Then, unpack the package (e.g. in the public_html subdirectory ofyour home directory)

Next, enter the created brat directory

The next step depends on whether you intend to run brat in a CGIenvironment or as a standalone server.

Quick start installation: using CGI

Run the installation script

and follow the instructions. You will be prompted for the followinginformation:

  • brat username (e.g. “editor”)
  • brat password (for the given user, e.g. “annotate”)
  • administrator contact email (e.g. “[email protected]”)

Finally, if you are not running the installation as superuser, thescript will prompt you for the sudo password. (This is necessary toassign write permissions to the work and data directories to theweb server.)

If this works, the brat installation is complete. Now that brat is installedyou will have to install and configure a CGI-capable web server if one is notalready available on your system. You then only need to make sure that yourweb server permits CGI for the brat directory (see the Apache 2.x sectionbelow for instructions).

Quick start installation: standalone server

First, please note the following:

  • The brat standalone server only is available in brat v1.3 and above.
  • The standalone server is experimental and should not be used for sensitive data or systems accessible from the internet.

Run the installation script in “unprivileged” mode

and follow the instructions (as above). Then, start the standaloneserver

You should then be able to access the brat server from the addressprinted out by standalone.py. For more detail, see thestandalone server instructionsbelow.

Quick start: next steps

After initial installation, you may want to set up some data of yourown in your brat installation. For this, look in the Placing Datasection below.

If you want to add additional users, you can edit the config.pyfile, which contains further instructions.

If you feel that your installation requires a more fine-tunedconfiguration, please see the section Manual Installation below.

If you encountered any issues with these quick start instructions,read on for detailed instructions. You may also wish to check thetroubleshooting page.

Detailed Instructions

Preliminaries

The brat server is implemented in Python, and requires version 2.5 (orhigher in the 2.x series) of python to run. If you do not currentlyhave python installed, we recommend installing the most recent versionof python in the 2.x series from python.org.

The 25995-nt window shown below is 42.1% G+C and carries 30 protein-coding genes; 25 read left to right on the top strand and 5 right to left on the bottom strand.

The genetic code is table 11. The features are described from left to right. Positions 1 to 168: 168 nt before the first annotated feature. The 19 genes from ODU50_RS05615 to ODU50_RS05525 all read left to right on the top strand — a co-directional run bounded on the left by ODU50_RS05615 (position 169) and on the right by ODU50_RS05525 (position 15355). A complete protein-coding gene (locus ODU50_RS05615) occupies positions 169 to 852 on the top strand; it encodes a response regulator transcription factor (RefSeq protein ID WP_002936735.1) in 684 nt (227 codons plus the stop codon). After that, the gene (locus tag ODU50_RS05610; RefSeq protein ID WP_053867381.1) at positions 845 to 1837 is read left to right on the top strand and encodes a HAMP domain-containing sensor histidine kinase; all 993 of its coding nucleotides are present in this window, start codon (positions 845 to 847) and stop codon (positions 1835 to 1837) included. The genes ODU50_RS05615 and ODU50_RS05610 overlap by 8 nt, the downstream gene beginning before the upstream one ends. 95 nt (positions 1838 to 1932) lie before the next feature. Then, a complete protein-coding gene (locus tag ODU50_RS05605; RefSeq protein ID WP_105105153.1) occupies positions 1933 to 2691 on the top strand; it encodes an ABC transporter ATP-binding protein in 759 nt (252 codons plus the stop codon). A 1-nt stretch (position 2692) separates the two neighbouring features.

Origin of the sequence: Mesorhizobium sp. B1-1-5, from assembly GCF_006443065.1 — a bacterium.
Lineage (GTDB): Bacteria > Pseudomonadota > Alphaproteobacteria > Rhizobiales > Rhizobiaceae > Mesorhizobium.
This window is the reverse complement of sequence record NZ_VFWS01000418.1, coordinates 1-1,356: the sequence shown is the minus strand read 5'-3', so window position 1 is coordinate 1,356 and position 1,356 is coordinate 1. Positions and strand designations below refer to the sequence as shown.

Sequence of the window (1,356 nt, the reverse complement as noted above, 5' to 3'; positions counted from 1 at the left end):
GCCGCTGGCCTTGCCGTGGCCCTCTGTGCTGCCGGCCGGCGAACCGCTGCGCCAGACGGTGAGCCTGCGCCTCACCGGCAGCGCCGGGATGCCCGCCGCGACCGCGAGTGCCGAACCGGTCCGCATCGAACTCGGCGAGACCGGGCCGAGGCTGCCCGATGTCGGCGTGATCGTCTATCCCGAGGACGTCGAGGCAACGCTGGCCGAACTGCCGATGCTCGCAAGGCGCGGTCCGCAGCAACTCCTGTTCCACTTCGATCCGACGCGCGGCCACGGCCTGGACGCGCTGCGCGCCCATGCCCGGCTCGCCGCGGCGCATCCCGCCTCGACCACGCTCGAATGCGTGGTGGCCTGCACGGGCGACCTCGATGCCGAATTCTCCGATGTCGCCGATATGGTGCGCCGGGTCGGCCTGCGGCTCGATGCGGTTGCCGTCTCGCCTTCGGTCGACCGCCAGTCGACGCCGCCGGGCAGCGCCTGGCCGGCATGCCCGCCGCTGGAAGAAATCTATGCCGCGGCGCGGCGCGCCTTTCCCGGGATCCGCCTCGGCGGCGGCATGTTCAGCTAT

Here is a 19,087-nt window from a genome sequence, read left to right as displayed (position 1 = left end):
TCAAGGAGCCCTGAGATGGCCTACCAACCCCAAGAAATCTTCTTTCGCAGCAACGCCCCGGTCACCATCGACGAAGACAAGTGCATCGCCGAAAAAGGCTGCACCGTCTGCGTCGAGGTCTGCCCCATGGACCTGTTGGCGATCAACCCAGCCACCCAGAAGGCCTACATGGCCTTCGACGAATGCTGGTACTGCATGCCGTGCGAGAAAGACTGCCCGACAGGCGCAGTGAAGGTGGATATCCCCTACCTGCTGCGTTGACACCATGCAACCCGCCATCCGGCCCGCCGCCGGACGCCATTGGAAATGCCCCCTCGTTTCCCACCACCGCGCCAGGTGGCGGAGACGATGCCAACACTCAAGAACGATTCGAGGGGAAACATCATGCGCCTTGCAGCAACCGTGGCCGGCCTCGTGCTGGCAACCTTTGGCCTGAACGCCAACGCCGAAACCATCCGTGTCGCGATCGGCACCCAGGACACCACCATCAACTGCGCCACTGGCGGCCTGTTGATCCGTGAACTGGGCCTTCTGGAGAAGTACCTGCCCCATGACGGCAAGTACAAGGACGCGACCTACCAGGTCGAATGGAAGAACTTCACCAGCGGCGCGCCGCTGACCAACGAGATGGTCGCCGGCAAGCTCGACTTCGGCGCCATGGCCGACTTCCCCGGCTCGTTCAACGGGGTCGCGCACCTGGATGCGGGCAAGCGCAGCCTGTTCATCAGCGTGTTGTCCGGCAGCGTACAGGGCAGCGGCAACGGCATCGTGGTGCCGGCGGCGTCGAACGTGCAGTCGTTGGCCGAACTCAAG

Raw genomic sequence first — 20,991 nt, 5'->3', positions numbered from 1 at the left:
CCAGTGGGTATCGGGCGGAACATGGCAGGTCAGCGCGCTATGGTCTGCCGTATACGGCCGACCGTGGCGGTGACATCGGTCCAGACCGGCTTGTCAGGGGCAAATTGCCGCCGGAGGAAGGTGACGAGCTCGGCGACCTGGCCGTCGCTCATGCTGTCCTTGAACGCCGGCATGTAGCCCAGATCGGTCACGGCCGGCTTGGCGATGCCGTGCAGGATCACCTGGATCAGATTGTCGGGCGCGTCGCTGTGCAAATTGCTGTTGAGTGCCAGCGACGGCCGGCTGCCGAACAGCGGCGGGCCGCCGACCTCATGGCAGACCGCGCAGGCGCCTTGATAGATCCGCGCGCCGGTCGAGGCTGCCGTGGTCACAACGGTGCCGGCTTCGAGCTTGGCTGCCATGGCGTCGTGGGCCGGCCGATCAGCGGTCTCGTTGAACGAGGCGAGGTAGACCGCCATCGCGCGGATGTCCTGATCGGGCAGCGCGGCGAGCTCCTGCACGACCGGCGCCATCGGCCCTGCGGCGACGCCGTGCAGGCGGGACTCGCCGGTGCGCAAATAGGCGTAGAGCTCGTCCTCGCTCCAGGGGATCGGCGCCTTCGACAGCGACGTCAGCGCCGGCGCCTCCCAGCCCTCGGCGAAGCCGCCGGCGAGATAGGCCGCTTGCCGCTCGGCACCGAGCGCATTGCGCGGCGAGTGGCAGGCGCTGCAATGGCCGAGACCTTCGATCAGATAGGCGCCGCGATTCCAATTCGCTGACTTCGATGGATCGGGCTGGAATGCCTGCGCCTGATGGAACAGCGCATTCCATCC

In its standard setup, brat is a served through a web server.If you are installing brat server on a machine that is not currently running a web server, you should consider starting by installing one. brat is currently developed againstApache 2.x, and we recommend using Apache.

For serving brat via a web server,These instructions primarily assume Apache, but we do have alsoLigHTTPD configuration files in the repository if you prefer thisalternative, and any CGI-capable web server can be configured to runthe brat server.

Alternatively, you may wish to consider running brat using theexperimental standalone server included in version 1.3 and above.In this case, no web server is required.

Finally, these installation instructions and parts of the brat serverassume a UNIX-like environment. These instructions should work withoutchanges on most linux distributions. If you are running OS X (mac),please note a couple of OS X-specific points in the instructions below.If you are running windows, the easiest way to run a brat server is in a virtual machinerunning a UNIX-like operating system such asUbuntu.

Manual Installation

First, download a brat package from the brat home page.

Then, unpack the package

(where VERSION is the version string, like “v1.1_Albatross”).Next, enter the created brat directory

I Need To Enable ' Mod_headers ' - CentOS

Setting up working directories